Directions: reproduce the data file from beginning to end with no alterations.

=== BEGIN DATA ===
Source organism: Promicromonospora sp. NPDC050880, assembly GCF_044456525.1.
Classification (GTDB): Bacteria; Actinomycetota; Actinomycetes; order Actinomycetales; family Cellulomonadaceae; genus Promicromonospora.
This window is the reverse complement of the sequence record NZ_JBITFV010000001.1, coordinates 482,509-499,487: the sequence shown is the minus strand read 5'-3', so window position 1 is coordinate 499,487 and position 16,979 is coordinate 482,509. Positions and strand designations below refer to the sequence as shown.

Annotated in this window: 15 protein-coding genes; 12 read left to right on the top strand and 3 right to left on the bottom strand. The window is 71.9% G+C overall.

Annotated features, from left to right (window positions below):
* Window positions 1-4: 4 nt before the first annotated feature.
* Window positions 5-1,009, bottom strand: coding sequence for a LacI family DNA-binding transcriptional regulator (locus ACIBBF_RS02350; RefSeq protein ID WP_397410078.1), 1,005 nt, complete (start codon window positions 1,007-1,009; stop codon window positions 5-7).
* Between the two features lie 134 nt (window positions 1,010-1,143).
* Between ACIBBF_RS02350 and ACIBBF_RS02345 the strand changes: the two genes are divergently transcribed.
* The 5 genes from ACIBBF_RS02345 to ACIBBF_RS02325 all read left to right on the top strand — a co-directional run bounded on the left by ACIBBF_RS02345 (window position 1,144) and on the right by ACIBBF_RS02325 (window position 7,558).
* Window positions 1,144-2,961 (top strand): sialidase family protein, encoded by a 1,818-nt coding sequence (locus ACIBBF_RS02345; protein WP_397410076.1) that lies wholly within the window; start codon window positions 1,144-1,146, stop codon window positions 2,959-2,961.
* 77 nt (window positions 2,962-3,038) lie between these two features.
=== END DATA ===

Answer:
Source organism: Promicromonospora sp. NPDC050880, assembly GCF_044456525.1.
Classification (GTDB): Bacteria; Actinomycetota; Actinomycetes; order Actinomycetales; family Cellulomonadaceae; genus Promicromonospora.
This window is the reverse complement of the sequence record NZ_JBITFV010000001.1, coordinates 482,509-499,487: the sequence shown is the minus strand read 5'-3', so window position 1 is coordinate 499,487 and position 16,979 is coordinate 482,509. Positions and strand designations below refer to the sequence as shown.

Annotated in this window: 15 protein-coding genes; 12 read left to right on the top strand and 3 right to left on the bottom strand. The window is 71.9% G+C overall.

Annotated features, from left to right (window positions below):
* Window positions 1-4: 4 nt before the first annotated feature.
* Window positions 5-1,009, bottom strand: coding sequence for a LacI family DNA-binding transcriptional regulator (locus ACIBBF_RS02350; RefSeq protein ID WP_397410078.1), 1,005 nt, complete (start codon window positions 1,007-1,009; stop codon window positions 5-7).
* Between the two features lie 134 nt (window positions 1,010-1,143).
* Between ACIBBF_RS02350 and ACIBBF_RS02345 the strand changes: the two genes are divergently transcribed.
* The 5 genes from ACIBBF_RS02345 to ACIBBF_RS02325 all read left to right on the top strand — a co-directional run bounded on the left by ACIBBF_RS02345 (window position 1,144) and on the right by ACIBBF_RS02325 (window position 7,558).
* Window positions 1,144-2,961 (top strand): sialidase family protein, encoded by a 1,818-nt coding sequence (locus ACIBBF_RS02345; protein WP_397410076.1) that lies wholly within the window; start codon window positions 1,144-1,146, stop codon window positions 2,959-2,961.
* 77 nt (window positions 2,962-3,038) lie between these two features.